Me and Kristin Recker outside the Constans Theater at "The Divine: A play for Sarah Bernhardt"
The Spatial Experience: Having seen a show in the Constans Theater before, I was familiar with the space and setting as an audience member. However, my attention was immediately drawn to the opening set already visible on stage. I was captivated by the colorful stain glass windows and questioned the purpose of the six beds evenly spaced on stage as well as the general setting of the opening scene. My seat was directly center so I had a perfect view of the entire stage. When the lights finally dimmed and the audience fell silent, I felt a surge of anticipation and excitement for what was about to come. I did not know much about the play beforehand aside from the description of the plot and additional information provided in the playbill, so I was very curious about what I was about to see and experience. As a dancer, the stage is a special place for me so I enjoy any chance I have the opportunity to spend time in a theater. In general, I feel like a place can have a large impact on the Good Life. A person growing up in New York City is going to experience much different things in their life than someone living in a Haitian village. Our surroundings shape a lot about our personalities and who we are as people so I believe place greatly influences the Good Life.
The Social Experience: I attended the play with my friend Kristin who is also pictured in the previous photo. We planned to attend the show on the same day and met at her dorm to drive over together. I expected to not know anyone else at the play as the class has a large number of students in it, but was surprised to run into several people who I knew personally or recognized to some degree. It was kind of interesting to experience the play with so many people, some who I knew very well and others who I had seen for the first time that day. The play challenges some questions that can be very personal so it is interesting to go through that experience and question these aspects of our lives while surrounded by complete strangers. In regards to the Good Life, I think shared experiences are important because human connection is a crucial part in our survival and prosperity as people. Shared experiences also give people things to talk about and relate to because they have something in common which can be a comforting thing.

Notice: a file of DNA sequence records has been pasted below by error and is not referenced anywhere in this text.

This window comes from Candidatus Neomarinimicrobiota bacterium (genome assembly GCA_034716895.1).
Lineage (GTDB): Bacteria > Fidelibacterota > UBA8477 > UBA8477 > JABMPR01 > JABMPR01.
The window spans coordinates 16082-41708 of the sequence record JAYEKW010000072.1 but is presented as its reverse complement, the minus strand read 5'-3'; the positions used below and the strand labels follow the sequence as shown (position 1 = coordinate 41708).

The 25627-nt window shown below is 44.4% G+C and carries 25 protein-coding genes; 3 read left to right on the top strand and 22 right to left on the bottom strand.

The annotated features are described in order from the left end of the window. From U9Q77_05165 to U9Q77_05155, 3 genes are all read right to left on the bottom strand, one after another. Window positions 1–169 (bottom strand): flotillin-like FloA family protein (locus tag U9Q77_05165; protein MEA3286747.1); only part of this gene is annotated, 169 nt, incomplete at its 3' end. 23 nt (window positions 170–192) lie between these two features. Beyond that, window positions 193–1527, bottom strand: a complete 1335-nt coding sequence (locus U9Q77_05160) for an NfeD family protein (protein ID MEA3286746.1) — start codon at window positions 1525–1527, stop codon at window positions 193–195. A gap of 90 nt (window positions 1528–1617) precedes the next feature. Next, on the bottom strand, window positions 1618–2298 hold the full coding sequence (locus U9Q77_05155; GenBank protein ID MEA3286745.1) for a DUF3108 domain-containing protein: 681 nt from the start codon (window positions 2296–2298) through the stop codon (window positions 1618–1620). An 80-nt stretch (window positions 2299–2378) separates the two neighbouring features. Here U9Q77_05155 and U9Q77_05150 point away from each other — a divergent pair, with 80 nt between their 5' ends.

The Cultural and Intellectual Experience: The play highlighted the fact that in our society, illegal or immoral things are constantly occurring and are going unnoticed or are simply not being addressed. Oftentimes when something happens that makes us uncomfortable, we turn the other way and assume it is not our problem. This happens several times in the play such as when the church chooses to bribe Talbot's silence instead of punishing the priest in question and addressing the situation properly and when everyone ignores the wrongdoings occurring at the factory. However, there is also a theme of rebellion as Talbot eventually stands up for himself with the help of Michaud and Sarah Bernhardt rebels against the norms and expectations of society. This is very relatable to the current events in our country within the past few weeks. Members of our nation who are unhappy with the way things are going have taken to protesting through a variety of marches. They are standing up for what they believe in and not allowing higher powers to dictate them just as Michaud did. The play gave me a better understanding of these events in history while also providing me with the opportunity to examine these themes and events and their place in our daily lives.
The Emotional Experience: 'The Divine: A Play for Sarah Bernhardt' provides us with an opportunity for katharsis because it forces us to question our own morals. The play involves priests lusting after women and preying on small children, lying, cheating, the covering up of murders, and several other immoral activities. In being presented with these themes, the audience must question whether or not the events taking place are acceptable, how one should go about responding to the situation, and what they might do if they were in the characters shoes. And while the play is set in a much different time period than present day, it is still relatable because shameful acts like these still occur daily around the world. While watching the play, the audience can't help but think of times they have behaved poorly as the characters in the play have and test their moral sense of right and wrong. These sins may be things we choose to ignore and push down into our subconscious as to avoid guilt and the negative repercussions that inevitably follow. However, as Dr. Pagán stated, the theater forces us to think about these things and their place in our own lives, and this play does exactly that.